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New Health Care Law May Soon Be Putting Money In Your Pocket

9 Million Consumers Likely To Benefit From Mis-Spending By Insurance Industry
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A Wallet - File / Photo: Joe Raedle/Getty Images

A Wallet – File / Photo: Joe Raedle/Getty Images

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NEW YORK (CBSNewYork) – Your health insurance company could owe you money, a share of nearly $1.5 billion.

It’s a little known provision of the new national health care law: insurance companies that don’t spend patients’ money wisely have to pay a penalty. They’ll have to refund $1.4 billion to 9 million consumers this summer, including many in the Tri-State Area.

However, industry lobbyists are trying to put the kibosh on that, reports CBS 2′s Marcia Kramer.

“It would be a huge blow to consumers if we lose those protections,” said Sondra Roberto of the Consumers Union.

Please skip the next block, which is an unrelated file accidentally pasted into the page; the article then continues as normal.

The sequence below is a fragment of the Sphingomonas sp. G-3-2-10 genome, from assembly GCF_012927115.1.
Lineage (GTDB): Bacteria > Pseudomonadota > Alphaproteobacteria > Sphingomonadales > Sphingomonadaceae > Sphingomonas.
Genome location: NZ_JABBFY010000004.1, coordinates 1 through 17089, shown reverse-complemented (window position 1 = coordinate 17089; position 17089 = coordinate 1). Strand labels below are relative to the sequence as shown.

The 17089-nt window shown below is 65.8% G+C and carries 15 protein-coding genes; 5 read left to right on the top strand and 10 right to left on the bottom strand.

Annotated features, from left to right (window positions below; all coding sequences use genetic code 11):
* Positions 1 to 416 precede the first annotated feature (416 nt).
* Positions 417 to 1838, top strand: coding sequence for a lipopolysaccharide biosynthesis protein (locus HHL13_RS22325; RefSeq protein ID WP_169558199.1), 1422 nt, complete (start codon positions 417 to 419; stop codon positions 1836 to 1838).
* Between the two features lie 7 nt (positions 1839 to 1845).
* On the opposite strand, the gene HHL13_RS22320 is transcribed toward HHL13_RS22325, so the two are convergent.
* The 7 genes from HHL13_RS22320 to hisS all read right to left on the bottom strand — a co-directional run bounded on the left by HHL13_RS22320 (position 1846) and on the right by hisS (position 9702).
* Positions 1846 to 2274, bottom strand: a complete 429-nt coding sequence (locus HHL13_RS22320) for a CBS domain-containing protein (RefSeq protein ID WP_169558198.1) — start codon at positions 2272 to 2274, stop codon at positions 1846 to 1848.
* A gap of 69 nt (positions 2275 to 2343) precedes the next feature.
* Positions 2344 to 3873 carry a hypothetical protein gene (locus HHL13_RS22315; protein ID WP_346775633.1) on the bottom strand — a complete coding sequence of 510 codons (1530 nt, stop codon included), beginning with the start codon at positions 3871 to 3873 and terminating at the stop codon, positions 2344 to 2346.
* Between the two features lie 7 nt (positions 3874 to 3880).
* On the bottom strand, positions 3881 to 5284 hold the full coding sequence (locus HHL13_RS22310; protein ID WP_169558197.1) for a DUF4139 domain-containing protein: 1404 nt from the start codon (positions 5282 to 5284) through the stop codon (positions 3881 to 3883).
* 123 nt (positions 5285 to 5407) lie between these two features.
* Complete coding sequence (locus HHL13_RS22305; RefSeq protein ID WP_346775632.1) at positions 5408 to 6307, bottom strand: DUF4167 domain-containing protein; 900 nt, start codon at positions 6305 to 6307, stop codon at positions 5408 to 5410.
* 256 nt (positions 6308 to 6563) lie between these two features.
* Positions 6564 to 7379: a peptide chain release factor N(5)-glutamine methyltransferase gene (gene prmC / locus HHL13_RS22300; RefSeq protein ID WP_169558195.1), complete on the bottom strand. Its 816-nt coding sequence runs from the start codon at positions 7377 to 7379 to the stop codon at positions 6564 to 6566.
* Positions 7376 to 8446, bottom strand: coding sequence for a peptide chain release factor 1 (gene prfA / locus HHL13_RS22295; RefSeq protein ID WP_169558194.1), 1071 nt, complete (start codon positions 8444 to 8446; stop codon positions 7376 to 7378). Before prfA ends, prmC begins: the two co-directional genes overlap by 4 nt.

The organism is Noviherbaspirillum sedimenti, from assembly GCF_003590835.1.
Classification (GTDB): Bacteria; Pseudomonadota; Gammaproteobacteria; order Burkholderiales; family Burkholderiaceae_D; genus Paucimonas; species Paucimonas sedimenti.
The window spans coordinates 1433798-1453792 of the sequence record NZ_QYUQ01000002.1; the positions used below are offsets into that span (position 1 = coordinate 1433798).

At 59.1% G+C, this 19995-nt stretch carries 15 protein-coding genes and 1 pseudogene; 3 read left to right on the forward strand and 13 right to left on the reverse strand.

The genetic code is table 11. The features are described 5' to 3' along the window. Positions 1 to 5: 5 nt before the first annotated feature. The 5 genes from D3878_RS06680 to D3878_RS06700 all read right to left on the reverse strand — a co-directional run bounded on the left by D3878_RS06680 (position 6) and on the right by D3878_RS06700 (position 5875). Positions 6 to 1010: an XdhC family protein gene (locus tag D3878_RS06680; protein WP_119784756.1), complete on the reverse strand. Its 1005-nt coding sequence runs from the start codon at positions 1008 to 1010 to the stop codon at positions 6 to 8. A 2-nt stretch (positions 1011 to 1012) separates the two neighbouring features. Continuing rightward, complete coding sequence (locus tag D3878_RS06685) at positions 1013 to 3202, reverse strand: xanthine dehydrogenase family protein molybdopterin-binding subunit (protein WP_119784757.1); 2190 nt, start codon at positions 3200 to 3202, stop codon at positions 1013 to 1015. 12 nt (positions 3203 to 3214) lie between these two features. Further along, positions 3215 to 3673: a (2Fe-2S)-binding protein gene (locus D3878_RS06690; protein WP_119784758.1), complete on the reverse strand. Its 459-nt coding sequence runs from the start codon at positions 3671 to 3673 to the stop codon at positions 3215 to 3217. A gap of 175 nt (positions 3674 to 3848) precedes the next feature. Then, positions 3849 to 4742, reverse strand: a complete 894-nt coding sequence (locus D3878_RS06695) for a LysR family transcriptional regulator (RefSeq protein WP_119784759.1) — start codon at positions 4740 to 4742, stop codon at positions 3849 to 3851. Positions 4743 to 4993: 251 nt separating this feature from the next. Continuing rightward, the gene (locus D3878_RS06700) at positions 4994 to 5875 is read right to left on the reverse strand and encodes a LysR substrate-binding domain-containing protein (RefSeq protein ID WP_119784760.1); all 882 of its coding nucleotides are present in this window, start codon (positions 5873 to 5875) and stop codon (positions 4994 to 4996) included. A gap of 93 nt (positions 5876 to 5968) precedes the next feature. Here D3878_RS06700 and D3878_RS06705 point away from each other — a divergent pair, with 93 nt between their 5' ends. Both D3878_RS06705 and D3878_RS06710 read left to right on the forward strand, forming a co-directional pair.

Consumer advocates said the bill was intended to force insurance companies to charge lower rates by cutting the amount of money they can spend on salaries, bonuses, fancy offices and the like.

“This rule is just starting to work for consumers and we really need to allow it to continue to work. We’ve seen rate increases go up for the last several years and this is finally a tool that will start to curb those increases,” Roberto said.

The bill says insurance companies have to spend 80 to 85 percent of every health care dollar on health care. If they don’t, consumers get either a refund or a rate reduction.

“The insurance companies hear this and they hate it so they’ve hired a lot of lobbyists, but I have told them over my dead body. I am going to do everything I can to keep this part of the law. It’s one of the few breaks consumers get,” Sen. Chuck Schumer said.

Schumer isn’t the only New Yorker vowing to take on the powerful insurance lobby. Congressman Eliot Engel is the lone New Yorker on the House Health Committee.

“If we’re going to try to keep health care costs affordable then I want to make sure that when people are spending their hard-earned dollars on health care that that money goes to actually providing health care,” said Engel, a Democrat from the Bronx.

The refunds are due Aug. 1. How much you get depends on the rate you pay. But consumer advocates say don’t underestimate the insurance lobby. Write to your legislators and tell them not to change the law.

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